Almost all of us share a belief in the wonder and magic of Santa Claus, the North Pole and the hard-working elves when we are young kids – but at some point, we move on to bigger things and might stop believing in Santa when we get older.
A question for parents is, what age do most kids stop believing in Santa Claus – and what should parents do to discuss this important subject with their kids?
Average Age Kids Stop Believing in Santa
According to recent studies that have been done on the subject, the average at that kids stop believing in Santa is approximately six to eight years old.
This is the age at which kids begin to question many things they are told by adults, and belief in Santa Claus is one of the most common things that come up at this age.
How Do You Keep Your Kids Believing in Santa?
Parents should preserve the wonder of Santa Claus as much as they can for smaller children!
If you want kids to keep believing in Santa Claus, you should go all-in for the Christmas Decorations and have the kids write their own letter to the North Pole.
Any kids who might have seen adults in their Santa costumes should be told that sometimes old Santa needs a few freelance helpers all over the world just so he can be in several places at once to deliver presents.
Is 11 Years Old Too Old to Believe in Santa?
It depends on the individual child!
While the average age for kids to stop believing in Santa Claus is six to eight, some kids will still maintain their belief in Santa when they have grown a little older.
Parents who feel like their children are too old to continue the same belief in Santa should just sit older children down for a simple talk about it.
Should a 10 Year Old Believe in Santa?
Again, it depends on the individual child – although parents who think that their 10 year old is too old for this belief should just sit their kids down for a talk about why some kids still believe in Santa and some others don’t.
Should Parents Tell the Truth About Santa?
At some point, yes.
Parents will almost always reach a point where they have to tell their kids everything about the Santa Claus tale, either because kids discover this on their own or because kids find some of the details out from their older friends at school.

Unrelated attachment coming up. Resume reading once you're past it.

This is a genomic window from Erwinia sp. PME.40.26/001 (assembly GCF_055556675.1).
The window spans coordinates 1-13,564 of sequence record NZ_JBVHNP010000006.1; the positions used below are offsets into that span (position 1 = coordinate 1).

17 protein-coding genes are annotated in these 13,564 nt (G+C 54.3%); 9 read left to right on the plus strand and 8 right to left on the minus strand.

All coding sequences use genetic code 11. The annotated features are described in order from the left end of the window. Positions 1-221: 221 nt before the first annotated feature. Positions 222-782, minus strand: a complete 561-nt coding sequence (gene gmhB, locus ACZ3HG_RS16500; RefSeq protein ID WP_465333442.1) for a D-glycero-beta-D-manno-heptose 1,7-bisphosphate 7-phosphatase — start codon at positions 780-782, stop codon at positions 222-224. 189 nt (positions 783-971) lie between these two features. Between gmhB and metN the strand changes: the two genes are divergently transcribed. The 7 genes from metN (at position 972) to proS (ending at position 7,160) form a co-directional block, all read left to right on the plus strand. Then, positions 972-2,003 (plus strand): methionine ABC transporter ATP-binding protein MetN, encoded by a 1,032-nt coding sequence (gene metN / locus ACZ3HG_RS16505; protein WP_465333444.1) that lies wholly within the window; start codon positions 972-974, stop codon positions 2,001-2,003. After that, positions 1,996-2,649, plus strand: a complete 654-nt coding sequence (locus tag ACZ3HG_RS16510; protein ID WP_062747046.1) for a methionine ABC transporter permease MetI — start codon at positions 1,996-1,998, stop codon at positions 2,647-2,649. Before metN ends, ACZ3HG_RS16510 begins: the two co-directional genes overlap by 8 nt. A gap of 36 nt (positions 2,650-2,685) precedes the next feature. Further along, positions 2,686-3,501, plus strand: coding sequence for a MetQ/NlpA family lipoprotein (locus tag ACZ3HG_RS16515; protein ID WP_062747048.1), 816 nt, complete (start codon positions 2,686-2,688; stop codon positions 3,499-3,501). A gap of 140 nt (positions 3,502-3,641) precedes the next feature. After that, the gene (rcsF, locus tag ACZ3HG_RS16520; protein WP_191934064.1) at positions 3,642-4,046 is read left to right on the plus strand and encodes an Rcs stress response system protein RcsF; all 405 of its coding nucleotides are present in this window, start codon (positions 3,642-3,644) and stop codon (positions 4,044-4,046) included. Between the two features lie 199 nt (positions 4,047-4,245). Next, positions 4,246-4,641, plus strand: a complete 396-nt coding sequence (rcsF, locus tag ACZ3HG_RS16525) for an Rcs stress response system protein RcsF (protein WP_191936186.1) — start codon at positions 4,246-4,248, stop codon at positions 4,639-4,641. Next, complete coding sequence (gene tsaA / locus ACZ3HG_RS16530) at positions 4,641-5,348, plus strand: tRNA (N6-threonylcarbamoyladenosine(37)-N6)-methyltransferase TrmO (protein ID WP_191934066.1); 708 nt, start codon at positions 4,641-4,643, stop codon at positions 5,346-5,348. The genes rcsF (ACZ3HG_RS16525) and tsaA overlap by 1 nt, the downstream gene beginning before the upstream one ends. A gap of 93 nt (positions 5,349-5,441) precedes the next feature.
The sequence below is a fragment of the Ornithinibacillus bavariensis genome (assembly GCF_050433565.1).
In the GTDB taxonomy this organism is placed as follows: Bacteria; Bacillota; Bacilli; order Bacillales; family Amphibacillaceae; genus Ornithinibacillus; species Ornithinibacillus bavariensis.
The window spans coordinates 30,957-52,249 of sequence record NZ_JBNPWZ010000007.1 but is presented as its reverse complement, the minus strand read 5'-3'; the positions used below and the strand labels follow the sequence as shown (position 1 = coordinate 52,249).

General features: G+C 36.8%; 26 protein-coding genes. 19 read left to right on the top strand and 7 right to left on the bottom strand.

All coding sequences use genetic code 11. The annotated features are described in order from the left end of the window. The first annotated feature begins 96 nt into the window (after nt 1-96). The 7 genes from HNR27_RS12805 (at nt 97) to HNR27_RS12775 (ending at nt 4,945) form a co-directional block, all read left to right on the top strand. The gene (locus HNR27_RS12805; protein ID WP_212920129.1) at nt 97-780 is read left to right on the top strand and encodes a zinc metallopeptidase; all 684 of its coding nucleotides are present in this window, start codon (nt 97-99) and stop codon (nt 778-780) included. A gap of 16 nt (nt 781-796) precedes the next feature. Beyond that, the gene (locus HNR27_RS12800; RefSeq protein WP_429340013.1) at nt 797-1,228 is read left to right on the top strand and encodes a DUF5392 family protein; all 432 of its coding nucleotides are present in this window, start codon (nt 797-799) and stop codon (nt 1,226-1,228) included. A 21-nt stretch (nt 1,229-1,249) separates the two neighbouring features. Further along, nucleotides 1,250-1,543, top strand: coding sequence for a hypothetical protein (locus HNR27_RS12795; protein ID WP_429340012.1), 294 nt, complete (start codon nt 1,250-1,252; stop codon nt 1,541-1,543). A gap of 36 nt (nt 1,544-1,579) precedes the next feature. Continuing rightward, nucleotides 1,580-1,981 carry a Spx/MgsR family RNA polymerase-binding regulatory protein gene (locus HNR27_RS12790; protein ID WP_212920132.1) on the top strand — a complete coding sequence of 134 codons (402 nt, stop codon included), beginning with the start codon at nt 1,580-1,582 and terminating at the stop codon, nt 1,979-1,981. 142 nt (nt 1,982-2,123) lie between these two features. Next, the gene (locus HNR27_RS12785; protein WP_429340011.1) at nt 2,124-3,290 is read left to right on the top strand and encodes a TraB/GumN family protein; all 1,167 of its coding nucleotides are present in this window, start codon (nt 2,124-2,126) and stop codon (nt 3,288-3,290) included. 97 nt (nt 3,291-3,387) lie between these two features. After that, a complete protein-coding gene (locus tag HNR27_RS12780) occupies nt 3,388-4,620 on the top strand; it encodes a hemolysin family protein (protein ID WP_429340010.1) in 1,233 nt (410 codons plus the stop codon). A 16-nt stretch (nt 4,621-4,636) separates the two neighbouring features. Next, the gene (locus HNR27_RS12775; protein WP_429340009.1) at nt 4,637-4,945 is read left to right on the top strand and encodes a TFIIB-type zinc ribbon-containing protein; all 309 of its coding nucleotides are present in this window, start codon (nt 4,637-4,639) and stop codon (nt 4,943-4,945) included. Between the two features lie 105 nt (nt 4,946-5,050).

What Age Do You Tell Your Child Santa Isn’t Real?
There comes an age where every parents should tell their kids more of the truth about the Santa Story, but there’s no right and wrong age for this to happen. Most kids will discover this truth on their own, but parents can give their kids a nudge once they are past the age of about eight.
How to Tell Your Child Santa Isn’t Real
The best way to tell kids the real truth about Santa is to explain why some kids still believe in the story of Santa Claus – and why others don’t.
Take older kids to set up a Christmas party for younger ones, and involve them in the behind-the-scenes magic of Christmas to see what it’s all about once you have grown up
What is the Real Truth About Santa Claus?
The Santa Claus story is a very old one, and the truth about it is exactly as real as you would like it to be! This is one of the best things about the story of Santa Claus, and why people have continued to believe in it for hundreds of years by now.
Are There Adults That Believe in Santa Claus?
Most people start to believe in the wonder of other things when they get older, and most adults who have become parents will no longer share the same belief in Santa Claus that kids do.
Is Lying About Santa a Sin?
No, and the Bible says that people who enter heaven shall “believe like a child” – children believe things without questioning, and a belief in Santa Claus is not a sin but instead a way of showing children that there are a lot of different aspects to the end of the year.
Christmas is a time of believing and giving, and teaching young children the story of Santa Claus together with the story of why else Christmas is an important time doesn’t contradict our faith in God at all – Christmas is still a time when gifts are exchanged.
We all believe in different things (like Santa) when we are younger, and this belief makes space for other beliefs as we grow older.